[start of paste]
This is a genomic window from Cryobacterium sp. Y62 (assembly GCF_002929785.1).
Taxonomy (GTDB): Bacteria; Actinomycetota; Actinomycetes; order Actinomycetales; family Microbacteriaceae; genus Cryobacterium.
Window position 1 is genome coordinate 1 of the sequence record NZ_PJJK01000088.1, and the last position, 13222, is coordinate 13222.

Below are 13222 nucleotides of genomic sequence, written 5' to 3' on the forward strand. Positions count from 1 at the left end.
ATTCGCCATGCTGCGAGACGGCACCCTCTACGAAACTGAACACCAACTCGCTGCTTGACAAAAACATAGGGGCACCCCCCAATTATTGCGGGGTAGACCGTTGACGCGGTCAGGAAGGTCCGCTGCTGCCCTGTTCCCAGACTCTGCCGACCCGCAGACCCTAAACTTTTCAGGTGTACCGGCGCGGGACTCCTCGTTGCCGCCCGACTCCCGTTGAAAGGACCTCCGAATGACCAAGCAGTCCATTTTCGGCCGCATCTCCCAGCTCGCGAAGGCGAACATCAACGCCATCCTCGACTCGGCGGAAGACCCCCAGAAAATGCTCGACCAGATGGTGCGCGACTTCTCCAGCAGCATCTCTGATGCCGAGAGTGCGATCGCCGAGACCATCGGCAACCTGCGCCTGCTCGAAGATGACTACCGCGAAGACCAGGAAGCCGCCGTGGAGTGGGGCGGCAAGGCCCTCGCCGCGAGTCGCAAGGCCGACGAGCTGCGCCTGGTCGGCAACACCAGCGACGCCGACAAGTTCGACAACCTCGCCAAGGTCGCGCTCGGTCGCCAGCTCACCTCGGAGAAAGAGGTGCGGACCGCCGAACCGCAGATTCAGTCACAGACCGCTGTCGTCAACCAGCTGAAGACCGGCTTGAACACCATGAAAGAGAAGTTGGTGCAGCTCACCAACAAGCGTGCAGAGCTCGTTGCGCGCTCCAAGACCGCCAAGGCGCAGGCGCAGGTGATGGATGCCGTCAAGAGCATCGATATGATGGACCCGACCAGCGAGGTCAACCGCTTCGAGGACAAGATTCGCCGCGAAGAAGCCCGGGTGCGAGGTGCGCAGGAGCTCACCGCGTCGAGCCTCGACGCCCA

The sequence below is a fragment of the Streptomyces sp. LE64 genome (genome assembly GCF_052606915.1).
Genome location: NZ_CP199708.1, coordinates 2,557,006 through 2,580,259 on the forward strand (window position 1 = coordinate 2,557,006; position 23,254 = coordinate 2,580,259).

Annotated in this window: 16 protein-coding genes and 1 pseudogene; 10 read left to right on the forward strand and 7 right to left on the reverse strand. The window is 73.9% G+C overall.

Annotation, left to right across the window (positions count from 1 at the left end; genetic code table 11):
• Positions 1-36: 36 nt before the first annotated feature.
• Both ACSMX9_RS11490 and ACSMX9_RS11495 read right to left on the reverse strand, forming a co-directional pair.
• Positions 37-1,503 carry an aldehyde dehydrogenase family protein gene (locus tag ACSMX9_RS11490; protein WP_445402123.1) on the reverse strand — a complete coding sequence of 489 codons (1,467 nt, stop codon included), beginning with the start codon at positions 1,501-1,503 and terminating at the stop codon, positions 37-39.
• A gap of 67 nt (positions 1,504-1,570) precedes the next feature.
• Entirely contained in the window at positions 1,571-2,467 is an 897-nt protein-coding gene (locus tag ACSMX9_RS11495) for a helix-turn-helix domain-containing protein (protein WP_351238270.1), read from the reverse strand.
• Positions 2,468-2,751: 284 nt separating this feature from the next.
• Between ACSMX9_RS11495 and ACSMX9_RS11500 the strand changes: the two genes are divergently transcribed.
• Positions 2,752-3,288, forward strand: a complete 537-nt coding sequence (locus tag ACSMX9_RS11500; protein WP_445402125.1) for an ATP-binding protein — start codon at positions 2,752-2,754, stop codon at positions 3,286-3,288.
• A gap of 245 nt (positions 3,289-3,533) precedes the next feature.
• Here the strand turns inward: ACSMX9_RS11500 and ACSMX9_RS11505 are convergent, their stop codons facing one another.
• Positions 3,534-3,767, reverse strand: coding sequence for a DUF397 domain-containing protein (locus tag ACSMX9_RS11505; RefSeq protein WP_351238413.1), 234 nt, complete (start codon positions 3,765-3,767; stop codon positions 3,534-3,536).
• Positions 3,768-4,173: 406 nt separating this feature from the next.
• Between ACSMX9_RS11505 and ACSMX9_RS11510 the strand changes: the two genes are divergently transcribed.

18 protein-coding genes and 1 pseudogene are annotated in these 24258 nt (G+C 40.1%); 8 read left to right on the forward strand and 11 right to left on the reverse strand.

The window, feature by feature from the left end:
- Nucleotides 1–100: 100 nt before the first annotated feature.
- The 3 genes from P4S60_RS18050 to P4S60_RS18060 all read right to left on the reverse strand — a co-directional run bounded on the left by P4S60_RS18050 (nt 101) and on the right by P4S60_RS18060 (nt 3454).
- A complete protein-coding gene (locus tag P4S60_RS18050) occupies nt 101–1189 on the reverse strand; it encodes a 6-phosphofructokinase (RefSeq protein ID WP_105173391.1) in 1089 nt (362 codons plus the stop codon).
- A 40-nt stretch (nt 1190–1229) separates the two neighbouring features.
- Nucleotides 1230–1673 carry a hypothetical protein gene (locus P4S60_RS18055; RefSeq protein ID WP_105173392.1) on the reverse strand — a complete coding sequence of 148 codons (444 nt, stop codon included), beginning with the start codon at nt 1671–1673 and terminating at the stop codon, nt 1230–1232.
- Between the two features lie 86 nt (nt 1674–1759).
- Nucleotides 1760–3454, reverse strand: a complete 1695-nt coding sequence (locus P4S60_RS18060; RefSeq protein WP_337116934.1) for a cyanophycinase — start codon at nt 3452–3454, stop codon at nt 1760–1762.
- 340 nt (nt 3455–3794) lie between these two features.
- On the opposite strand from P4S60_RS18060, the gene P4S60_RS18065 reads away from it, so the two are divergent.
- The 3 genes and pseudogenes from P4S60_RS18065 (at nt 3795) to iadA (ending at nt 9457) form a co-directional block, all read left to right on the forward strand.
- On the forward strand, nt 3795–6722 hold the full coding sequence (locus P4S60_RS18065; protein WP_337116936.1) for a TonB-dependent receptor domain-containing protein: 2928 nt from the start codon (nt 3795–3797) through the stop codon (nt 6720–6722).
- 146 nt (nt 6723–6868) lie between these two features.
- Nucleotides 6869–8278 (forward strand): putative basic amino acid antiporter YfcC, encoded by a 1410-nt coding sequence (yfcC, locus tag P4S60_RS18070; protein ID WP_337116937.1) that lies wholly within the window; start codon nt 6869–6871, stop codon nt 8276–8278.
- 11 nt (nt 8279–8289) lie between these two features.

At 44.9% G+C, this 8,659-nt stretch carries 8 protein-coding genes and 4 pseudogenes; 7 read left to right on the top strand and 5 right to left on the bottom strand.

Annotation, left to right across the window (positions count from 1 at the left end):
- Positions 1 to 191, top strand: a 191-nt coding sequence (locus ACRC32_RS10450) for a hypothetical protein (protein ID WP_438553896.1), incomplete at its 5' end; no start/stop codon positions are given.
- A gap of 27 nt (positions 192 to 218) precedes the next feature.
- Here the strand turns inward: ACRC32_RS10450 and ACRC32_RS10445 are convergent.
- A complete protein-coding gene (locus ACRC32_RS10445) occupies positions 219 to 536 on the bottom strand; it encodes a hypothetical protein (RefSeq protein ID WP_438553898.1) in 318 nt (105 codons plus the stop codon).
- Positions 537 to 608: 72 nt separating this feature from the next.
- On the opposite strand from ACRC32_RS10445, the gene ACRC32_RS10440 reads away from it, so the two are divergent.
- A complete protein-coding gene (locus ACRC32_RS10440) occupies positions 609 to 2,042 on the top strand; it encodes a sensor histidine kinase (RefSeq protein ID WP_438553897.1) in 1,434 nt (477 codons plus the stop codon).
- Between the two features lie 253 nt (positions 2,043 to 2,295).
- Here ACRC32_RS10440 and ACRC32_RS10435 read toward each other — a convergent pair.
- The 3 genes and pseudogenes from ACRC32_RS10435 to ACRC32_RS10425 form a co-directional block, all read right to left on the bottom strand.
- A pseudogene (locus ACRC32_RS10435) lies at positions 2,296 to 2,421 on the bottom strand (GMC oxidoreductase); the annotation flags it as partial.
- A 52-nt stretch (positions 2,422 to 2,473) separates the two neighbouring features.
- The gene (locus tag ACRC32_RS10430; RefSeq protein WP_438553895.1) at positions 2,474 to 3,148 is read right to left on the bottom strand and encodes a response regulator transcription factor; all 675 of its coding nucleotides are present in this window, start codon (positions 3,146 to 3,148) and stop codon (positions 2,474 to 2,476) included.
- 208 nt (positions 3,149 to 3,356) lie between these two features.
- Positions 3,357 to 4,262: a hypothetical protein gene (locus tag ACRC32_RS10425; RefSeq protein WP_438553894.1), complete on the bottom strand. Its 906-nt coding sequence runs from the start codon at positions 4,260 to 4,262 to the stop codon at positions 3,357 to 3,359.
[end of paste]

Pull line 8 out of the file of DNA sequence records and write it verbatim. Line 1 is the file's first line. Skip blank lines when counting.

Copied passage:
Annotated in this window: 16 protein-coding genes and 1 pseudogene; 10 read left to right on the forward strand and 7 right to left on the reverse strand. The window is 73.9% G+C overall.